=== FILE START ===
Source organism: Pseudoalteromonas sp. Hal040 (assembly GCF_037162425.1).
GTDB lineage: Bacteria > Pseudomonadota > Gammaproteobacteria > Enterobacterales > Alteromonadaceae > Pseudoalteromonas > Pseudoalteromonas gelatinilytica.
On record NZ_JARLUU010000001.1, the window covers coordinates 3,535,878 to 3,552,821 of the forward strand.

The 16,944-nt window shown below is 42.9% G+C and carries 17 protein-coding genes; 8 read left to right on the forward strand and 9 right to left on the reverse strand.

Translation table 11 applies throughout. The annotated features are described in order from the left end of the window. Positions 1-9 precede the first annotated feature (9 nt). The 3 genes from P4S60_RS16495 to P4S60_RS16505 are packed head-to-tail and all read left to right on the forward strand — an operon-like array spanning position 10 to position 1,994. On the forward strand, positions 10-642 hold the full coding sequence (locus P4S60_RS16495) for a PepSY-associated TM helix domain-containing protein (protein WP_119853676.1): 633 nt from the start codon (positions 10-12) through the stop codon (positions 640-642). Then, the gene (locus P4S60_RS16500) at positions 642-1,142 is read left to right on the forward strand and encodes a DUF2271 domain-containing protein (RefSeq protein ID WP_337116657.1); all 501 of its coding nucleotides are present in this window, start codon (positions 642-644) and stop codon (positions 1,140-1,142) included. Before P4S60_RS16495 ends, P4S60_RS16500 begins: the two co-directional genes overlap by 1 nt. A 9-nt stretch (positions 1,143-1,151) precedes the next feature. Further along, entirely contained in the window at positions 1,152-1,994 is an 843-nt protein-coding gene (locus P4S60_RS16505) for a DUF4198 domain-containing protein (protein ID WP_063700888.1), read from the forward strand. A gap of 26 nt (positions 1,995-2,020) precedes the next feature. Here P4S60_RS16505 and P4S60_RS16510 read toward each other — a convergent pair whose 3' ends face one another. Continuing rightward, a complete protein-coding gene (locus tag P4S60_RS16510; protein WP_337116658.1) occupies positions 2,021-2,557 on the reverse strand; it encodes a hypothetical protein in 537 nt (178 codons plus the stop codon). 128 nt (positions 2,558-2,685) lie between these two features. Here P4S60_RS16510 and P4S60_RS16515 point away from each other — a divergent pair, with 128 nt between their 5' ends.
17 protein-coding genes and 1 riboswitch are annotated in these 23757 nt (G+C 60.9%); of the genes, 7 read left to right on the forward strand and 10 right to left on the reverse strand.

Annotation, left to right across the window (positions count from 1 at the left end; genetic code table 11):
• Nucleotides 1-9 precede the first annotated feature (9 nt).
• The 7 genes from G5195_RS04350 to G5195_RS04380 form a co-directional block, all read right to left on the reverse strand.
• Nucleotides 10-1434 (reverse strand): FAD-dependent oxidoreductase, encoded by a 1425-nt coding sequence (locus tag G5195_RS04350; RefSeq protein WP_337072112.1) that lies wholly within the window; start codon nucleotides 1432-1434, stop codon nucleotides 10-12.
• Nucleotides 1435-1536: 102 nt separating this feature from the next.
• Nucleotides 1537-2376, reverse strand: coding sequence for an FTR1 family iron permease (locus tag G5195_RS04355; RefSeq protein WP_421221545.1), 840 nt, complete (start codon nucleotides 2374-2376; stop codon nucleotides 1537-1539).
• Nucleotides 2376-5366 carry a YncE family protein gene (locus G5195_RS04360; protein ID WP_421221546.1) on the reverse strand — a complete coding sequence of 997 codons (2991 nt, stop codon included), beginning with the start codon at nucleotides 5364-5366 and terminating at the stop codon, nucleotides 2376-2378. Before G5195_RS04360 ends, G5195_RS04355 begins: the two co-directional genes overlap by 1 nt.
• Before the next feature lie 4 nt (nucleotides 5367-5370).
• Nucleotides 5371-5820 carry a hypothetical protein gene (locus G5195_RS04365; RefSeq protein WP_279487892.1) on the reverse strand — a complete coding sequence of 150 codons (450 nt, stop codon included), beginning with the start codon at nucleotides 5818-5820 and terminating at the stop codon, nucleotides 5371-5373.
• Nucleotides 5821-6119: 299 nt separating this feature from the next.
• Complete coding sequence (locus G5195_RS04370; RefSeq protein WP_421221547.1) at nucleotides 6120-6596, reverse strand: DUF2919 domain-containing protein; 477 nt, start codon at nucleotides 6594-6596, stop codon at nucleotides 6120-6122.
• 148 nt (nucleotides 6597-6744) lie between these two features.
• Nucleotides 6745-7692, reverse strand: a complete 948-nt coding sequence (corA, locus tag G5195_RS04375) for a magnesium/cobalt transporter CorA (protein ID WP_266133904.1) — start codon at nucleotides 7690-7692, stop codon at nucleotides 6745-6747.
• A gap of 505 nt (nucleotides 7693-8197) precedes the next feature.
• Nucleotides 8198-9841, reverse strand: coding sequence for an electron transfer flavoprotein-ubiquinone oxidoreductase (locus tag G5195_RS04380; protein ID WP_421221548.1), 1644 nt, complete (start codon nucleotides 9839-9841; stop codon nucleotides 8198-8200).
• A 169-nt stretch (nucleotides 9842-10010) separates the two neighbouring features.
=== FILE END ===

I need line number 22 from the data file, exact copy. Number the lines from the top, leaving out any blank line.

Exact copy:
• A 169-nt stretch (nucleotides 9842-10010) separates the two neighbouring features.